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  • Writer's pictureSusie Csorsz Brown

Allyship

My humanity is bound up in yours, for we can only human together.

~ Desmond Tutu


It's June. Ready to learn more about being an ally to a marginalized community? It's important that we take time to do this, it's important to take care of fellow humans.


What's an ally? An ally is one that is associated with another as a helper; a person or group that provides assistance and support in an ongoing effort, activity or struggle. In recent years, the term has been adopted specifically to a person supporting a marginalized group.  When it comes to being an ally for the LGBTQI+ community, it means educating yourself, speak out and advocate for the rights of the LGBTQ community.  


Being an ally is more than being sympathetic towards those who experience discrimination. It is more than simply believing in equality. Being an ally means being willing to act with and for others in pursuit of ending oppression and creating equality. 


An ally is someone who whose personal commitment to fighting oppression and prejudice is reflected in willingness to:

1. Educate oneself about different identities and experiences. Listen and learn. 

2. Challenge one’s own discomfort and prejudices. 

3. Learn and practice the skills of being an ally, keep learning because every day it changes.  Be aware of nuances. 

4. Take action to create interpersonal, societal and institutional change.  Use your privilege to bring support.  Yield the floor to allow for the voices who wouldn't otherwise have the opportunity to have their say.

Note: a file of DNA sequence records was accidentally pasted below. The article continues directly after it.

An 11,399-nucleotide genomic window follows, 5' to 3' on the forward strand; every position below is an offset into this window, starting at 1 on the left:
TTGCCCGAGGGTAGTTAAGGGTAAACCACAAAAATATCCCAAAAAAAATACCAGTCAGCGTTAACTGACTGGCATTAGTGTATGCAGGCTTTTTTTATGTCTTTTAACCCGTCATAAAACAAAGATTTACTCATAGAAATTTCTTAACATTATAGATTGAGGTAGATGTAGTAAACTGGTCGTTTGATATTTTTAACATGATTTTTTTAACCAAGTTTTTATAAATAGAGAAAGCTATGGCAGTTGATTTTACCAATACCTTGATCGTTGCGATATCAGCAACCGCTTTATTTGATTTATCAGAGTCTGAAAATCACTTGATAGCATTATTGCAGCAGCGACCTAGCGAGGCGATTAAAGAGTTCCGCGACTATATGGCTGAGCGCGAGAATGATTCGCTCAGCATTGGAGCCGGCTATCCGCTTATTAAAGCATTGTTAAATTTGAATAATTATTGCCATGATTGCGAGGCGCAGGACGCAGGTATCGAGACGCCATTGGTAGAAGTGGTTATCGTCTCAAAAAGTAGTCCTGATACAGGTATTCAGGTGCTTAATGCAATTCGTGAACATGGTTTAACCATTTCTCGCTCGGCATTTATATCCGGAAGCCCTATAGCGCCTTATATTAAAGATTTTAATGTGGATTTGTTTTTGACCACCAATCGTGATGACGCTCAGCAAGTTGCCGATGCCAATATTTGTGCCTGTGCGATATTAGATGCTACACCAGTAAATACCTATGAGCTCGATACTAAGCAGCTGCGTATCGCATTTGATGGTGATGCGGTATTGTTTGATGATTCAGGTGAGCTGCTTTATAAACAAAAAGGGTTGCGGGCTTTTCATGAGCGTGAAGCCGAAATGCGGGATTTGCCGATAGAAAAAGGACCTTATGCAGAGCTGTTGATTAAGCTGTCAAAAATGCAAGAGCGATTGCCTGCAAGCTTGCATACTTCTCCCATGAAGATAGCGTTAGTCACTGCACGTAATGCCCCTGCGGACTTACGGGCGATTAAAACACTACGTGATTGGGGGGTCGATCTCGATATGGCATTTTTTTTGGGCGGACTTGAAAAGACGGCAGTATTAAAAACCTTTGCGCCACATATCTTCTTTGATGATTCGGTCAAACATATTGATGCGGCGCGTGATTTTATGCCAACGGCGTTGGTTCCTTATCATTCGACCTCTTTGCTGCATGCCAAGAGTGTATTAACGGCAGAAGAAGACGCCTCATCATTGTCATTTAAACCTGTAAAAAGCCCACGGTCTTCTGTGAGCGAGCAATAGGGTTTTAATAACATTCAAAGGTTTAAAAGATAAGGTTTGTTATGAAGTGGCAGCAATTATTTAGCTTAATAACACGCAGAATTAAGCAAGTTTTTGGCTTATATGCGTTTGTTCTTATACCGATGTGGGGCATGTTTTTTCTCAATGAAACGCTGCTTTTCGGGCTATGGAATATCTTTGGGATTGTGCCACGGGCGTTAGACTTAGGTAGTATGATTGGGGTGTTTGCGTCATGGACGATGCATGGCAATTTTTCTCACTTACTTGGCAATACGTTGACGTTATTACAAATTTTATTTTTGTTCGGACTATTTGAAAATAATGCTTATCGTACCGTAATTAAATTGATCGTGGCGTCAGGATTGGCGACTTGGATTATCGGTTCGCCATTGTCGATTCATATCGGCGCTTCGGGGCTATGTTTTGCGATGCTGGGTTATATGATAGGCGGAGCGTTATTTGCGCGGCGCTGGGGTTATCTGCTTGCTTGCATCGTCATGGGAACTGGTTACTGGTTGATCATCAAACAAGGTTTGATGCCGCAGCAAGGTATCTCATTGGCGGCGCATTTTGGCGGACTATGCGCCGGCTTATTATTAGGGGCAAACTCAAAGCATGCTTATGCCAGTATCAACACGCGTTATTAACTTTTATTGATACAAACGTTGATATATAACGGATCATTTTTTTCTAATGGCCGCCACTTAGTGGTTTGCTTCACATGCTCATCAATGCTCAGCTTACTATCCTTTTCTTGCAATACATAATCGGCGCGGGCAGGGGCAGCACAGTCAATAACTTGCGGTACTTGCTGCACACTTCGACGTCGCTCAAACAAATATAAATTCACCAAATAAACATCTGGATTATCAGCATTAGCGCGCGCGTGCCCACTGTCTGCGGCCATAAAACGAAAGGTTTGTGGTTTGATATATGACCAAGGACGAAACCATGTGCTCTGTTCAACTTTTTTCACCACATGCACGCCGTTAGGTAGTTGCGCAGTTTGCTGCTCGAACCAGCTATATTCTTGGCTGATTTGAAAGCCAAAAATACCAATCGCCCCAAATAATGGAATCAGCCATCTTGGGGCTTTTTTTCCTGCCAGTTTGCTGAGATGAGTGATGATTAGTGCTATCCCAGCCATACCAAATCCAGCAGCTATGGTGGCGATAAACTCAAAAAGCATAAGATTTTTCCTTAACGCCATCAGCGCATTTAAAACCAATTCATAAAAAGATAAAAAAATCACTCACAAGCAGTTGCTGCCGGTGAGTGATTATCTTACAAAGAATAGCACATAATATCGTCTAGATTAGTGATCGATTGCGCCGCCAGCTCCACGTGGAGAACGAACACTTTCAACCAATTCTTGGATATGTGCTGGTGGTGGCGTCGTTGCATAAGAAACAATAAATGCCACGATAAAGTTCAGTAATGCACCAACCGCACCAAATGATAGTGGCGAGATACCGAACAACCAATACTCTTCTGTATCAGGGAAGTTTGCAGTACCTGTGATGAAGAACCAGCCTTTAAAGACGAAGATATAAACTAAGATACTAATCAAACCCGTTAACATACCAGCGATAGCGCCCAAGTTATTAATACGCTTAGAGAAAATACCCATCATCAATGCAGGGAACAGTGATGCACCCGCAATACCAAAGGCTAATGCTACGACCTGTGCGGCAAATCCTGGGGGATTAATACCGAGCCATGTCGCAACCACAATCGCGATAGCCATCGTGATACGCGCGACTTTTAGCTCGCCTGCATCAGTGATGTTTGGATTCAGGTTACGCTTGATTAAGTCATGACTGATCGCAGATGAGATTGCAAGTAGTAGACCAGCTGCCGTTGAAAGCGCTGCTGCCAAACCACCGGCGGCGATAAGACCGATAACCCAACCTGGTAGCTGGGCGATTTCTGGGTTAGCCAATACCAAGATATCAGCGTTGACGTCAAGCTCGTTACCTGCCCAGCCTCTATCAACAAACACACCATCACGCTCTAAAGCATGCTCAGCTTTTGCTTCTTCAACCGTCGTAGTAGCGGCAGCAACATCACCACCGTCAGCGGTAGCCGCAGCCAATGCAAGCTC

5.  Understand that this is a lifelong learning process.  You can't only practice allyship in June.


It is important to note that allyship is not an identity. It is a lifelong process of building relationships based on trust, consistency and accountability with marginalized individuals and groups of people. Even more important is that allyship cannot be self-defined; our work and our efforts must be recognized by the people we seek to ally ourselves with.


Listen, perhaps these conversations are difficult, or uncomfortable. But reaching out, building community regardless to lift up another person shows that love is the strongest force in the universe, and there is strength to be found in diversity.


To learn more about how to to be a better ally, check out The Trevor Project’s Guide to Being an Ally to Transgender and Nonbinary Youth. It’s an introductory educational resource that covers a wide range of topics, including the differences between sex and gender, and shares best practices on how to support transgender and nonbinary people.


If you'd like to learn more about LGBTQI and the Foreign Service, I've also recorded a number of podcasts on The Big Purple Blob covering topics related to LGBTQI+ communities as part of the Foreign Service and living overseas.  To listen, please click on the links below:

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